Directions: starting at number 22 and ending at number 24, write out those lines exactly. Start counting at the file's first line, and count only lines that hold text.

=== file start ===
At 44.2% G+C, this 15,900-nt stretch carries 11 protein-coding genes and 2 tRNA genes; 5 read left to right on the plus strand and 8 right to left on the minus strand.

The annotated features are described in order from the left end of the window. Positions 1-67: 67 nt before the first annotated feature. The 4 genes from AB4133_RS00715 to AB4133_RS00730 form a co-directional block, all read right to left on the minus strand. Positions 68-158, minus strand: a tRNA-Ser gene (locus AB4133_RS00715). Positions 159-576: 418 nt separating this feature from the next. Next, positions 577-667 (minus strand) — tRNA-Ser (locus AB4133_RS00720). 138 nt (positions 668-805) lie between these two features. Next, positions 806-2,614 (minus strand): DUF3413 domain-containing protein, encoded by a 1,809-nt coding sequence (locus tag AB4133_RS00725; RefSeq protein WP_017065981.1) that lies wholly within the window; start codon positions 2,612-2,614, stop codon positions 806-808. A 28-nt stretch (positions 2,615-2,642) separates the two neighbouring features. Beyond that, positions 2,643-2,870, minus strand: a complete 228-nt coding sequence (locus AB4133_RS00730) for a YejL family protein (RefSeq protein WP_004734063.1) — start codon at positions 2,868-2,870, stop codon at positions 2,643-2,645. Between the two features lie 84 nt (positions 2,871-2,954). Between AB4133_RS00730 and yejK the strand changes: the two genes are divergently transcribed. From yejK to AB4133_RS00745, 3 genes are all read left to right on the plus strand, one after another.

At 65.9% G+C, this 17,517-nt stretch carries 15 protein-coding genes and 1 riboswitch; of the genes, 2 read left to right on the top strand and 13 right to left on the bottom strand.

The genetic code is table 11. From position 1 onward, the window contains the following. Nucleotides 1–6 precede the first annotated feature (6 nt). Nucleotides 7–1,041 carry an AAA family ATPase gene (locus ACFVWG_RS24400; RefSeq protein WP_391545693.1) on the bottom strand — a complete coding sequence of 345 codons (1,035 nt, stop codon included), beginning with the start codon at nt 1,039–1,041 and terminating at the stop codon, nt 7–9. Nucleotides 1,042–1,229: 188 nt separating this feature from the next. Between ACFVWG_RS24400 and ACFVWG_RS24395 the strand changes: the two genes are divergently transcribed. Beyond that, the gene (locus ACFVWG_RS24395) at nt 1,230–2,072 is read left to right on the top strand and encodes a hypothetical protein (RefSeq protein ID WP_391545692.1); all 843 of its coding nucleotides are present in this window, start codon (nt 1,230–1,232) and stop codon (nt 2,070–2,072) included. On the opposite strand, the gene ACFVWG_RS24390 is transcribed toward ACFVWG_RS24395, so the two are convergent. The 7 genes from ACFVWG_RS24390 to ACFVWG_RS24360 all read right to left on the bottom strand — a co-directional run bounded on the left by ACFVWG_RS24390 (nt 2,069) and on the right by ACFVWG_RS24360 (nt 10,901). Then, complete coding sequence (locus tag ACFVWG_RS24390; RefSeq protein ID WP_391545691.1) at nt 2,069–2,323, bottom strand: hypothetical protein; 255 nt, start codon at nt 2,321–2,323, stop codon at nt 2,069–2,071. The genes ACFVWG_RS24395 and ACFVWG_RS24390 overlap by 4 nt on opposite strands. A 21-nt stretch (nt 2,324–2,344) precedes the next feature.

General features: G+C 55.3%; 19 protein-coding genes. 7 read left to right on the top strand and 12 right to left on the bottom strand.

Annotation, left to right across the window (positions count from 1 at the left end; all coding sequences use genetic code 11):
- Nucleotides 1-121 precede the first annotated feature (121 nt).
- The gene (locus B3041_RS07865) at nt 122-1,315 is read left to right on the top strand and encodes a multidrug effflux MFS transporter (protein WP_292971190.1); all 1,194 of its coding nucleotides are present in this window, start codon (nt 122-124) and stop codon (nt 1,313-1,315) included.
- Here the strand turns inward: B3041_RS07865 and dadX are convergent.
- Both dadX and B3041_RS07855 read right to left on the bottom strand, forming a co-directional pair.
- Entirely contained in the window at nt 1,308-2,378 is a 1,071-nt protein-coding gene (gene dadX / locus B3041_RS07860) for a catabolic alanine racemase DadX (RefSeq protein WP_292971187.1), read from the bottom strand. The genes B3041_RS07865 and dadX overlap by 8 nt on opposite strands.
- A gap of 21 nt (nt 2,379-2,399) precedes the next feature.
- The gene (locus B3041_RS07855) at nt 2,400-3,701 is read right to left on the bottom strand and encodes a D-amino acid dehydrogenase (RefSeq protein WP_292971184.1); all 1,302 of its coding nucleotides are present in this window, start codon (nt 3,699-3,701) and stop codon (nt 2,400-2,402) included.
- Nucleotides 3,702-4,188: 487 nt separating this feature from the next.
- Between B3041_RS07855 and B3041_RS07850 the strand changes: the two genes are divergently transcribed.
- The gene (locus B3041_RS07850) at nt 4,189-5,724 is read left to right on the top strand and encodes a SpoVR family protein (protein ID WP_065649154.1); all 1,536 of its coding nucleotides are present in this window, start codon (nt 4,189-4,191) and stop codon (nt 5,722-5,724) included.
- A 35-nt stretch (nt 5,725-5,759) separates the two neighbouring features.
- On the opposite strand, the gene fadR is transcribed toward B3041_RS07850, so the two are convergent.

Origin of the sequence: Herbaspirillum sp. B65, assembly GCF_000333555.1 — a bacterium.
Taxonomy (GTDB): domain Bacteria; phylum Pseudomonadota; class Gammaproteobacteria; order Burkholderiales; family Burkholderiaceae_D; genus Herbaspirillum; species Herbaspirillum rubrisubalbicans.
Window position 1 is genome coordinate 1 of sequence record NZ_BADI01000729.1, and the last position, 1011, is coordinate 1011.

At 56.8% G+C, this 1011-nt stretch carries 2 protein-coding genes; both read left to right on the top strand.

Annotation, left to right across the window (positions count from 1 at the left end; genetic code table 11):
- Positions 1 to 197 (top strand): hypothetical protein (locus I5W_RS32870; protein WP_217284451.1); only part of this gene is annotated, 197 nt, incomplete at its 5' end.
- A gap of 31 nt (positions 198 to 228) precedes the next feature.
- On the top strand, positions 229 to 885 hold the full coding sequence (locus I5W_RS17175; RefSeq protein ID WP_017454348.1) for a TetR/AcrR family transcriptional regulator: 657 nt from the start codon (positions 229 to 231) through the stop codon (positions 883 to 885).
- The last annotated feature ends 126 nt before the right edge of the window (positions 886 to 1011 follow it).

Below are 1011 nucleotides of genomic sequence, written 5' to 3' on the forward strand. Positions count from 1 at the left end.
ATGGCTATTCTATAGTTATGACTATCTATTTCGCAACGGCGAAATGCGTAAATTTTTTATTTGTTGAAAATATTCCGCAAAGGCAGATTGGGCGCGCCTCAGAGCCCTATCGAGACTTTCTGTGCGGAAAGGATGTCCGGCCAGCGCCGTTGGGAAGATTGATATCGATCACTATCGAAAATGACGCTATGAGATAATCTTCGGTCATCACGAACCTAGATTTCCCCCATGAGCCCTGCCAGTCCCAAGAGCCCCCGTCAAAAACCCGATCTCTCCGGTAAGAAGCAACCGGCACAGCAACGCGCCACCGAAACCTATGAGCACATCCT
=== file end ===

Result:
At 56.8% G+C, this 1011-nt stretch carries 2 protein-coding genes; both read left to right on the top strand.

Annotation, left to right across the window (positions count from 1 at the left end; genetic code table 11):
- Positions 1 to 197 (top strand): hypothetical protein (locus I5W_RS32870; protein WP_217284451.1); only part of this gene is annotated, 197 nt, incomplete at its 5' end.